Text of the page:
A passion for fashion and other phrases I hate…

I have been in my new role as PR account executive for six months now, and the time has flown by. Whilst doing some media monitoring the other day I came across yet another recycled phrase that was used in some guise or another in an attempt to be witty.

However, rather than put a wry smile on my face it did the opposite to me. I recoiled in horror as I saw yet another cliched phrase modified to fit and fortify a flagging press release.Β I’m sure it has done the same to you at some stage, perhaps an eye roll or a groan as you see one of these chestnuts nestled in the text your reading.

Starting out in PR is never easy as you navigate putting pen to paper, or fingers to keyboards as the case may be. Now I’m all for using humour, familiar phrases or any other device to engage your reader, but I have noticed a few that you really should avoid like the plague.

So here are my top five phrases to avoid…

  1. A passion for fashion

    When I first cast eyes on this phrase I was at the London College of Fashion, learning from a former PR pro who had graced such wonders as Vogue, Mulberry and Woolford. I adored her as she was direct, refreshing and intriguing, she was my very first PR mentor. As soon as she mentioned her hatred for this phrase I began to see it everywhere. If you work in fashion or beauty, as I have done in the past, you will know this phrase is virtually unavoidable from the humble CV to editorial, this little cracker is everywhere.Culture

  2. Culture Vulture

    I can tell you exactly the first time heard this phrase. It was two years ago and until then I lived in blissful ignorance. My friend and I had been looking at Linked In profiles in order to improve our own and she pointed it out. She said that people often described her as a ‘culture vulture’ and she didn’t like it, not one little bit. Nor did I. Just because you are interested in life outside your own sphere does not mean you are a ready to swoop in and devour all other cultures. Everyone has interests, most people like to travel, why do we have to pigeon hole people with such a vulgar term?shakespeare

  3. To be or not to be…
    Guilty! Yes I am, I have used this phrase for my own writing, when I was ten years old in my English class. I thought I was so clever, but like most ‘original thought’ it unfortunately lacked originality. This has been done, far and wide, high and low and it is recognisable but it’s been done. Let the mighty bard rest this phrase so we can appreciate it in his plays in the future.

    Bond

  4. Bond, James Bond
    Now before I lose you on this one, let’s set the record straight, I love the Bond films. I grew up curled up on the sofa, with my Grandad, eating Terry’s chocolate orange segments whilst watching the latest instalments of the series getting scared that if I ate too much of the chocolate I too would have a mouth full of gold teeth. These are some of my fondest memories. So I say this with a caveat, don’t make a cliched Bond reference, unless you are doing the PR for a Bond film or genuinely have some connection to it. Otherwise, you are wrecking a British institution.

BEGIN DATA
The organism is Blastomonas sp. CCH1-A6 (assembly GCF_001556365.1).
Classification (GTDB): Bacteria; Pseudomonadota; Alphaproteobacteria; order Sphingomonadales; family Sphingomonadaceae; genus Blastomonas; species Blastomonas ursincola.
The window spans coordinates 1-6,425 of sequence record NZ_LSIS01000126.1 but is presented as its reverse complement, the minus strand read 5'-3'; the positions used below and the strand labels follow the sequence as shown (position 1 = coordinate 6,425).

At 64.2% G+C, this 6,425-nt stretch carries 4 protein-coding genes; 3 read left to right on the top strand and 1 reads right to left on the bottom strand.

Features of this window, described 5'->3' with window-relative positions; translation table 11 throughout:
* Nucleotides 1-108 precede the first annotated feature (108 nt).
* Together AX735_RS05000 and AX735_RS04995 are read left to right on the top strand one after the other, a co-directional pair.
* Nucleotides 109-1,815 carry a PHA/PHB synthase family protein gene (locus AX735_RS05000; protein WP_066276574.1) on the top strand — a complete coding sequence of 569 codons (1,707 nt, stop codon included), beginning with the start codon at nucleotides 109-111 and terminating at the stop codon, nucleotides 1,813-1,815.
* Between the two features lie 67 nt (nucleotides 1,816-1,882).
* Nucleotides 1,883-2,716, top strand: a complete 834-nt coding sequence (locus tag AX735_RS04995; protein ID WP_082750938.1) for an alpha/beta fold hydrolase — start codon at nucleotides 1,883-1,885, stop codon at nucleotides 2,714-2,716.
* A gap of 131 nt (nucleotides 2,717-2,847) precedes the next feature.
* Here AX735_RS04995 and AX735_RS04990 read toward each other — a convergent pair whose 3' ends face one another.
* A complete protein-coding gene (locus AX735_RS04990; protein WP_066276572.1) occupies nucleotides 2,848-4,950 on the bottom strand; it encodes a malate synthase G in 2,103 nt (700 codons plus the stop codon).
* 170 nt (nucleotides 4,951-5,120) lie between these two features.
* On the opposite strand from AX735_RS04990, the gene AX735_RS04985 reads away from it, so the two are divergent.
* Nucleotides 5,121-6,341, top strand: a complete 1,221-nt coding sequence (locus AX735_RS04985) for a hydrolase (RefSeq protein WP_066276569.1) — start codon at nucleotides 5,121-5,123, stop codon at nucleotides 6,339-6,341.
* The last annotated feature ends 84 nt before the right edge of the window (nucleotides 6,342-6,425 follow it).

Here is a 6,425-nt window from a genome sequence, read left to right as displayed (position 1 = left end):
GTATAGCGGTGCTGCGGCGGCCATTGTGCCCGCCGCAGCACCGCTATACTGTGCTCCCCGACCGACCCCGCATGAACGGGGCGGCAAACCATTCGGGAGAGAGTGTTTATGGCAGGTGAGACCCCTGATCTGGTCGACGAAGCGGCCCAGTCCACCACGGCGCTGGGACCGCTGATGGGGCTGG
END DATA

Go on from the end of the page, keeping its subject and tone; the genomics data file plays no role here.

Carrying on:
YOLO

  5. YOLO or You Only Live Once

    Often used by millenials, yummy mummys and those in mid-life crisis. So in essence, everyone. This applies to all of us. I am a millennial (people born late 80’s/90’s and formative teenage yearsΒ in the 90’s/00’s) and I don’t believe anyone needs an excuseΒ to trying something new or an excuse to do something bold. I hate this phrase, this for me is the worst because it isn’t just a phrase it can be used as an excuse, a manipulation. When I’m out I often overhear comments like ‘Should I buy these shoes which mean I can’t pay the rent? Oh well, you only live once! Hello new shoes!’. YOLO isn’t an excuse to be irresponsible or to do bad things. I’ve heard YOLO used as an excuse for affairs, silly purchases and for other socially unacceptable things. Attaching a carefree phrase doesn’t make the action any better.On a lighter note, I’ve also heard it used in far less serious context and I’m sure many will call me out and say that it’s just a bit of fun. But, I still can’t help but loathe it. Live your life the way you want to, you don’t need an excuse to seize the moment, or watch back to back episodes of Game of Thrones, in your PJ’s whilst eating Ben and Jerry’s straight out of the tub.

My best advice is to try and be original. I know this is hard when you are battling deadlines, but keep it simple if all else evades you.

These are my top five, what phrases would you advise to avoid?

 

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